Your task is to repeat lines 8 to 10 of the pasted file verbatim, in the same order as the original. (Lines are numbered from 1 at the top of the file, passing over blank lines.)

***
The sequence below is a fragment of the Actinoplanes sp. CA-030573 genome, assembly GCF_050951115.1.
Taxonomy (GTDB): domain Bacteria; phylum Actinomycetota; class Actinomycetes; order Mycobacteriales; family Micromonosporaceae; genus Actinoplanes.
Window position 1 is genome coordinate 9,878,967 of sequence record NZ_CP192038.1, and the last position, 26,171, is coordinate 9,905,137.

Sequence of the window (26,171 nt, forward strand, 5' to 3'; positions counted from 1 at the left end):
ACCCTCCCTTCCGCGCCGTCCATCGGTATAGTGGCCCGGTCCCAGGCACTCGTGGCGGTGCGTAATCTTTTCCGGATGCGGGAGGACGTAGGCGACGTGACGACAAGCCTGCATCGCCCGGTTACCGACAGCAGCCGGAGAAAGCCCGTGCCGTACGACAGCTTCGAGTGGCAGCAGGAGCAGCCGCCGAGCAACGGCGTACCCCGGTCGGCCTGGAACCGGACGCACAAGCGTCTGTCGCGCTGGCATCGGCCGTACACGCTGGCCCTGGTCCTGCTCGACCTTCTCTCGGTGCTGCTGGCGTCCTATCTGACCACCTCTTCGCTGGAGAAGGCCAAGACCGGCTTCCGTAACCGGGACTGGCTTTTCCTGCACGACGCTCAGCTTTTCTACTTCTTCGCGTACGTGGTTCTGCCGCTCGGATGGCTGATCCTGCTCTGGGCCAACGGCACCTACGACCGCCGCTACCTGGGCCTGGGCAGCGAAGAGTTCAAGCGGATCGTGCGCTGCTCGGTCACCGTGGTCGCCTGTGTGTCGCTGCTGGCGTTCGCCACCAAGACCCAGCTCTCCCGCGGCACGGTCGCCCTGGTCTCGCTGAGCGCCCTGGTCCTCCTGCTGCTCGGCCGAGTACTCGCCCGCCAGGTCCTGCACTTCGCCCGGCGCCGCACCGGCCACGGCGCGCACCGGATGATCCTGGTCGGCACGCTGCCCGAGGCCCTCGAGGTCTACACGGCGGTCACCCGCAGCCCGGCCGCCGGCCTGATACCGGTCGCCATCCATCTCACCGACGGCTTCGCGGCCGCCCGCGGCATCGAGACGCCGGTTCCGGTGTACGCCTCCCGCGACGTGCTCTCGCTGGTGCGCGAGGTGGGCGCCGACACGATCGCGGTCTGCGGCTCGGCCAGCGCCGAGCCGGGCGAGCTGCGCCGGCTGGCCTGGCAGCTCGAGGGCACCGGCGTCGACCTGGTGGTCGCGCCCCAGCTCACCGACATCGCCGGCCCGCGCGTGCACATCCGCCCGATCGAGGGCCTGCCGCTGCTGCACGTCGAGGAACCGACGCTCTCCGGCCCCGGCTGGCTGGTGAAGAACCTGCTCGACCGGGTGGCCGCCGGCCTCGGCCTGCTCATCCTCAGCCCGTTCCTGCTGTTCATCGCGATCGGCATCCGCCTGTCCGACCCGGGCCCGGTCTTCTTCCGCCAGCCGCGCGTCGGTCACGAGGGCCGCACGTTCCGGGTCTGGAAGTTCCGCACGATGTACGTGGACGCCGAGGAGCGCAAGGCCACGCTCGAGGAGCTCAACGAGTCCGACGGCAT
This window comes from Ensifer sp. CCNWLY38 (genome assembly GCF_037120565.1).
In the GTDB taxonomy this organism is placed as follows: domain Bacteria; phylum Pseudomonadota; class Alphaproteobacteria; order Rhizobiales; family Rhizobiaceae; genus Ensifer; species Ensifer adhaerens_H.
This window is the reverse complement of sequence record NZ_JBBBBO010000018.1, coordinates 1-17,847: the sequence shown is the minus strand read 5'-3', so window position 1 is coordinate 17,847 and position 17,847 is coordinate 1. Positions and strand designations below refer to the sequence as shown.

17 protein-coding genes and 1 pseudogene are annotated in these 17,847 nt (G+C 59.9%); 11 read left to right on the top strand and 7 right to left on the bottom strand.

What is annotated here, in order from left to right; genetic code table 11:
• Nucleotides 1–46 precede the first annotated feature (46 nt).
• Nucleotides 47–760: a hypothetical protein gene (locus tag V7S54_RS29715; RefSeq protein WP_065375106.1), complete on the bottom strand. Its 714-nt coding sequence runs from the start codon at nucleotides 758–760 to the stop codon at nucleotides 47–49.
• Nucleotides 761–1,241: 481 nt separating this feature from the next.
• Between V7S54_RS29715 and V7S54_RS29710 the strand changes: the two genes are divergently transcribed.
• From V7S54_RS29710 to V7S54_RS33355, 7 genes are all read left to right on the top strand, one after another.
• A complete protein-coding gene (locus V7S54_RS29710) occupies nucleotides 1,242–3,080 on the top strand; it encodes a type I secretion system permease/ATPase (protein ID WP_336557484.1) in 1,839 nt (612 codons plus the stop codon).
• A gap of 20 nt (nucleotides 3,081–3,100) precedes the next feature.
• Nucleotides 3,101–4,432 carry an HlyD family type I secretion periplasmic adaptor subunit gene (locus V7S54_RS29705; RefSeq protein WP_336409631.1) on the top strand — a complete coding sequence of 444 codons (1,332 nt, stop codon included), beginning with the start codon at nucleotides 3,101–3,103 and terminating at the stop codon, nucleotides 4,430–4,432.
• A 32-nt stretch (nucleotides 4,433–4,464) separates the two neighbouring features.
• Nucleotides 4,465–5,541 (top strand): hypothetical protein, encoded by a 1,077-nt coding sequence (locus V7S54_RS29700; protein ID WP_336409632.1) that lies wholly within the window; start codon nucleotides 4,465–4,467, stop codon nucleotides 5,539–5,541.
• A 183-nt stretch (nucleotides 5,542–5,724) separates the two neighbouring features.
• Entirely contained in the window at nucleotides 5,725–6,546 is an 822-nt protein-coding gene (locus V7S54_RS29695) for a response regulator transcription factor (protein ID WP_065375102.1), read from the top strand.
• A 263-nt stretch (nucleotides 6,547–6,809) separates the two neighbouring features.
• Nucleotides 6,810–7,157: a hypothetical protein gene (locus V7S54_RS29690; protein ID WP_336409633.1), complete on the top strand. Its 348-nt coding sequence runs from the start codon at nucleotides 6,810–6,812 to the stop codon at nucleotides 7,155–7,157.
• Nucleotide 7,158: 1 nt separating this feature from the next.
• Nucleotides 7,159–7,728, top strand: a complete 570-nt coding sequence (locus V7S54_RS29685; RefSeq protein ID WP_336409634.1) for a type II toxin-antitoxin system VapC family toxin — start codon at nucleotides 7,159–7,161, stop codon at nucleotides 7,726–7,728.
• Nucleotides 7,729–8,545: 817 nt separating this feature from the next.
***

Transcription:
This window is the reverse complement of sequence record NZ_JBBBBO010000018.1, coordinates 1-17,847: the sequence shown is the minus strand read 5'-3', so window position 1 is coordinate 17,847 and position 17,847 is coordinate 1. Positions and strand designations below refer to the sequence as shown.

17 protein-coding genes and 1 pseudogene are annotated in these 17,847 nt (G+C 59.9%); 11 read left to right on the top strand and 7 right to left on the bottom strand.

What is annotated here, in order from left to right; genetic code table 11: